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Timpson’s boss is a breath of fresh air

James Timpson sets the standard that other business owners should look to emulate

Businessman and philanthropist James Timpson, CEO of Timpson Group. Photo: HarperCollins

I loved James Ball’s piece about James Timpson (“Is this the best boss in Britain?”TNE #380). I asked the same question at the start of lockdown in early 2020, when Timpson was interviewed about the government help for employers to retain staff unable to work with a subsidy of 70% of wages. 

Timpson was asked if he would use this and then make his staff’s wages up to 100%. His reply? “It hadn’t occurred to me not to.”

A breath of fresh air, in contrast with the drive to make as much profit as possible that seems to be the fashion nowadays.
Pat Brandwood
Poole, Dorset

Hit and myths
It has been said that we only destroy myths in order to create new ones. This is precisely what Jonty Bloom has done in “Hunt’s migrant myths” (TNE #380). The figures he gives in claiming that “higher migration is good for the British economy” only work, as the UN has laid out, if this is a perfectly working infinite economy where all migrants are highly skilled.

But that isn’t the case, it is more of a Ponzi scheme where low-skilled, low-wage, low-productivity workers pay for the ageing population now but where for themselves – the UN again – “the present value of the pension benefit exceeds their pension contributions”. The only way then is endless increased migration.

It might be argued, then, that we should only take high-skilled migrants, but is it really ethical to take doctors and other health practitioners from countries such as Jamaica, which because of migration are now suffering a health crisis?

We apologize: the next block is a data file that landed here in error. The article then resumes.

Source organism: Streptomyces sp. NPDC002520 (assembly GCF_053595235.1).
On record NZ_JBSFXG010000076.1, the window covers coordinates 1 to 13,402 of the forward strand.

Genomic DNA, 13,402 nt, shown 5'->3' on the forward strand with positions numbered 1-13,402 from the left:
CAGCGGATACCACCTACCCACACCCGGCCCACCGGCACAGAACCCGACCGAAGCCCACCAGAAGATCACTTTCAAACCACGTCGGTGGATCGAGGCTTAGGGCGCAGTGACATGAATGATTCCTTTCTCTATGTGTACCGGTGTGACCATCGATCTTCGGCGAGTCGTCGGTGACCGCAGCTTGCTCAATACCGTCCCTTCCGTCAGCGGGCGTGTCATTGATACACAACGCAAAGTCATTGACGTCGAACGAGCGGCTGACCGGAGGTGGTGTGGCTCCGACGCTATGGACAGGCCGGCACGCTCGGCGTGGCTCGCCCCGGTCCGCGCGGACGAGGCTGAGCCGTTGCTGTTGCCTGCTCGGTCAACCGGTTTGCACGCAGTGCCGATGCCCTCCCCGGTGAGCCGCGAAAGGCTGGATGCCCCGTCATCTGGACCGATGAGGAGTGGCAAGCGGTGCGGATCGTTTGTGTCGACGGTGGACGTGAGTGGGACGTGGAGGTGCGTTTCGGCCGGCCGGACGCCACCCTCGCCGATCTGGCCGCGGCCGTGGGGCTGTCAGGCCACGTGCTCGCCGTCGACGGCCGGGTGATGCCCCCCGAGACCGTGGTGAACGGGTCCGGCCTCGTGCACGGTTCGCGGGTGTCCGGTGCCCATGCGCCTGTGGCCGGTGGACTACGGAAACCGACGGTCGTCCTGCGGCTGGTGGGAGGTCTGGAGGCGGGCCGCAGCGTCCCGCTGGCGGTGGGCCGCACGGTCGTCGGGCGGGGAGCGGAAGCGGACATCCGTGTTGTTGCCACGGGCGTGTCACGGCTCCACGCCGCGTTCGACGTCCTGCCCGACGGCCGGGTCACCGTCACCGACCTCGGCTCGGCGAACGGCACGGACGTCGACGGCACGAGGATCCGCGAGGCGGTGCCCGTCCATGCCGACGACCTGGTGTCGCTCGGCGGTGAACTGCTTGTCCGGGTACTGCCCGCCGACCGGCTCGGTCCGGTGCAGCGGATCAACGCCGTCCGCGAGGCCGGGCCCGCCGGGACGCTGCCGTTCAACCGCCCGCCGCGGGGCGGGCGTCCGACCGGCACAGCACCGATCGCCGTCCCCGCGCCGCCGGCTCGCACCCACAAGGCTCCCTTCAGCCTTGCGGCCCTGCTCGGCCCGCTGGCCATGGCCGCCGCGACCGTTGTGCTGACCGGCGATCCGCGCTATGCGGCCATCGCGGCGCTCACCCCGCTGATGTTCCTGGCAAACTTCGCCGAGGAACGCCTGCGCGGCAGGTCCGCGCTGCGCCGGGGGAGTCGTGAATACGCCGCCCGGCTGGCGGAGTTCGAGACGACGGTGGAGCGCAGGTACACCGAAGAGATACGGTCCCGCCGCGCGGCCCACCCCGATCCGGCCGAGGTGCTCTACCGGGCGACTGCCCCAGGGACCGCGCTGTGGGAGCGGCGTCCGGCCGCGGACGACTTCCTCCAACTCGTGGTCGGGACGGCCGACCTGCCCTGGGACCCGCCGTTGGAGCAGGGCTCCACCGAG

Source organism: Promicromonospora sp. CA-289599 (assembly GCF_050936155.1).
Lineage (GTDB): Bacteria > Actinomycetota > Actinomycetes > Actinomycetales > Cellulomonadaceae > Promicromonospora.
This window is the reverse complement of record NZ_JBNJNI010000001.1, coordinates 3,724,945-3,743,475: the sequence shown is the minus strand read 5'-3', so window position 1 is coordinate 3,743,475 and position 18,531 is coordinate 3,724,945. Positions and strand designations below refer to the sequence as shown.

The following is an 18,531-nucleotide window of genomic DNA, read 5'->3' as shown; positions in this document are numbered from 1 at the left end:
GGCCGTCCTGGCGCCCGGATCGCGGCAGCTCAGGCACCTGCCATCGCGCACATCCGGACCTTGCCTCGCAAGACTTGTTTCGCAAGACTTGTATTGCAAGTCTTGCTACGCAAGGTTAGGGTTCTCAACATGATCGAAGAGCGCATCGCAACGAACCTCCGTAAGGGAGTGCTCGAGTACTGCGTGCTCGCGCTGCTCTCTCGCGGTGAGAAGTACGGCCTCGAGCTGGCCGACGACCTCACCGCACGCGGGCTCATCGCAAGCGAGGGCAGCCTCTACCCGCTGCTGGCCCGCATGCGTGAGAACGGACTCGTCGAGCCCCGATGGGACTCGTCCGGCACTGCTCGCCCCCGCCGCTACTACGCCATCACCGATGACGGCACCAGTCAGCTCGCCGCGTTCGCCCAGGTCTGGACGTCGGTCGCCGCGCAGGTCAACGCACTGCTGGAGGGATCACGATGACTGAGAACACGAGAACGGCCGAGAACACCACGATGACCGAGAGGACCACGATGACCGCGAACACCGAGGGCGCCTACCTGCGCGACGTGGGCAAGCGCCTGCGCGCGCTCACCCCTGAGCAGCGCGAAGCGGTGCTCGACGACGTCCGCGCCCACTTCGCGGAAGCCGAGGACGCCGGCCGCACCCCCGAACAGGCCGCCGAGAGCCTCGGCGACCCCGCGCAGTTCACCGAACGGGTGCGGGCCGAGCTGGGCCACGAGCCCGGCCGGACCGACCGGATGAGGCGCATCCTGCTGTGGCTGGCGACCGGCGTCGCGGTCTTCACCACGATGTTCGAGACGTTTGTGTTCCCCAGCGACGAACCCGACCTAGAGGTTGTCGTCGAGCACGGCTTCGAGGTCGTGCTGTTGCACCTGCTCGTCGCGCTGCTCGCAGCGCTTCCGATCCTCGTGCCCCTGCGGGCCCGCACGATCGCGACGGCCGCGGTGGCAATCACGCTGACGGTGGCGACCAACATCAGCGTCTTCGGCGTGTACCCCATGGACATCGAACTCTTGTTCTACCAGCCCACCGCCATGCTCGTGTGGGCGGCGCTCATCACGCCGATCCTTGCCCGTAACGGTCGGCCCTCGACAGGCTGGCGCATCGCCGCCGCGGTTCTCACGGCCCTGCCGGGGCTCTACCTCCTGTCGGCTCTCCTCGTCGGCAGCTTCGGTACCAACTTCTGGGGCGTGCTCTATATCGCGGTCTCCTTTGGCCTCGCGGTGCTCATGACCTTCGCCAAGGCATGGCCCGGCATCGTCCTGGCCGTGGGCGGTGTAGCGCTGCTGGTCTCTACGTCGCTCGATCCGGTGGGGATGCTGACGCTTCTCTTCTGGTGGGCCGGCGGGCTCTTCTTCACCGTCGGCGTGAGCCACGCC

Even more damning is Bloom’s total denial of environmental concerns. Office for National Statistics figures project a UK population of 69.3 million in 2030 and 73.7 million in 2036, making England the most densely populated country in Europe at 434 people per square kilometre. 

As report after report has concluded, we already have the worst wildlife diversity in Europe, and these figures will be catastrophic in terms of land for animals as the Labour government bulldozes its way across the country. But Bloom wants to encourage “more immigration”.
Stephen Dorril
Netherthong, West Yorkshire

MAGA vice
Re: Matthew d’Ancona’s “Trump may yet be defeated but his MAGA is here to stay” (TNE #380). So much of the GOP-MAGA vote appears, from here, to be based on: “We don’t want you to have that.”

Yet the wealthy MAGA voters whose daughters need an abortion, or whose wives or husbands have LGBTQ+ affairs can simply spend their dollars travelling to either liberal states or Puerto Rico/Canada/Europe for their abortions or their “vice”.
Em Jackson

I was thrilled to see Horst Buchholz featured in Great European Lives (TNE #378) and the subsequent letters about him (#379-#380). As a teenager, he was my idol in The Magnificent Seven and Tiger Bay.

My friends and I couldn’t pronounce his name so we called him Horace Buckle! Thank you, so lovely to see him again in your paper.
Jean Walsh
Mill Hill, London

Charlie Connelly’s Great Life of Horst Buchholz perhaps gets close to the issue of why he never became a bigger star. Charlie mentions Buchholz starring in James Cagney’s last movie, but not that Buchholz treated the great man badly during filming, even after a dressing-down from Billy Wilder for doing so.

Between them, Cagney and Wilder must have had a lot of friends in Hollywood. No wonder Horst rarely worked there again.
Carrie Rourke

Fear factor
Re: Nigel Warburton on superstition (TNE #380). Such antics as throwing a coin over your shoulder for good luck are individual quirks. But he fails to mention a much wider superstition, one evidently sanctioned by local authorities or building contractors – the omission of a number 13 dwelling in many residential roads.